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Surge in weight-loss surgery
The West Australian

WA health officials are introducing stricter restrictions on publicly funded weight-loss surgery after a surge in demand saw the number of operations rise 44 per cent in a year.

Bariatric surgery such as lap-banding was once funded almost solely by private health insurance or the patient, but the number of people having free surgery in public hospitals has swelled.

They now make up a quarter of all weight-loss operations in WA. In 2010-11, 713 West Australians had Government-funded surgery, compared with 496 the previous year.

The public hospital cost of each weight loss surgery was estimated at more than $10,000 by the Australian Institute of Health and Welfare two years ago.

The Health Department is writing to doctors with details of new "standardised criteria" for patients to be eligible for the surgery because it says there is no clear policy across WA public hospitals.

With more than a quarter of Australian adults obese, there are concerns doctors are inappropriately referring people at the lower end of the scale instead of only the morbidly obese.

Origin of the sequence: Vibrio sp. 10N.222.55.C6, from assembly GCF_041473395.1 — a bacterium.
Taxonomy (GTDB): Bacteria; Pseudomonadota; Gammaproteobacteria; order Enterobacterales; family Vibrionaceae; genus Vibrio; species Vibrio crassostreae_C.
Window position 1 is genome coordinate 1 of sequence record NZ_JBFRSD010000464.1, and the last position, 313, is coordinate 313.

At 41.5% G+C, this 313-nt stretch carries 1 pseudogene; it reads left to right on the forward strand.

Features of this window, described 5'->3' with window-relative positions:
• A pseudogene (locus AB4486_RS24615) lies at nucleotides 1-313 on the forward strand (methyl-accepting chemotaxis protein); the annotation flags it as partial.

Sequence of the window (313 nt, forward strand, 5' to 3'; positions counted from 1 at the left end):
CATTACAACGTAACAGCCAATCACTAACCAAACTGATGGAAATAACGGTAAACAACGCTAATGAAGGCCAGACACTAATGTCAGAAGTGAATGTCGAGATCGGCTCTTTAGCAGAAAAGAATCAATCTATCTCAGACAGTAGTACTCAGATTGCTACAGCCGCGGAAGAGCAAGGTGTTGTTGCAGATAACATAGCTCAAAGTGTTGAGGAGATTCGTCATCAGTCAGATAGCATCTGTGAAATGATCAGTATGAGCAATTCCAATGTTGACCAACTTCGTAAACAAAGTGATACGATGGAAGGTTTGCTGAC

It could also be medically unsafe to operate on some very obese patients.

The department warns that some patients are likely to fall outside the new rules and will instead be referred for help from dietitians and counsellors.

Those already on the waitlist will not be affected.

Under the policy based on NSW guidelines, patients need to be aged 16 to 55 and have a body mass index of 40 or over, which means a man of average height needs to weigh 125kg or more.

People with a BMI of 35 or over will qualify only if they have an obesity-related condition such as type 2 diabetes or sleep apnoea.

But patients will also need to have tried to lose weight through diet and exercise and had psychological testing to prove they can make changes needed after surgery.

There are concerns some see it as a quick fix and still try to eat big amounts of food or kilojoule-rich items such as chocolate.

The rules say if patients cannot lose weight in 12 months using conventional measures, they are unlikely to be able to comply with advice after surgery to lose the necessary weight in the long term.

A department spokeswoman confirmed morbidly obese patients would need to meet safety criteria before having bariatric surgery in the public health system.

"Bariatric surgery is an option of last resort for morbidly obese individuals," she said.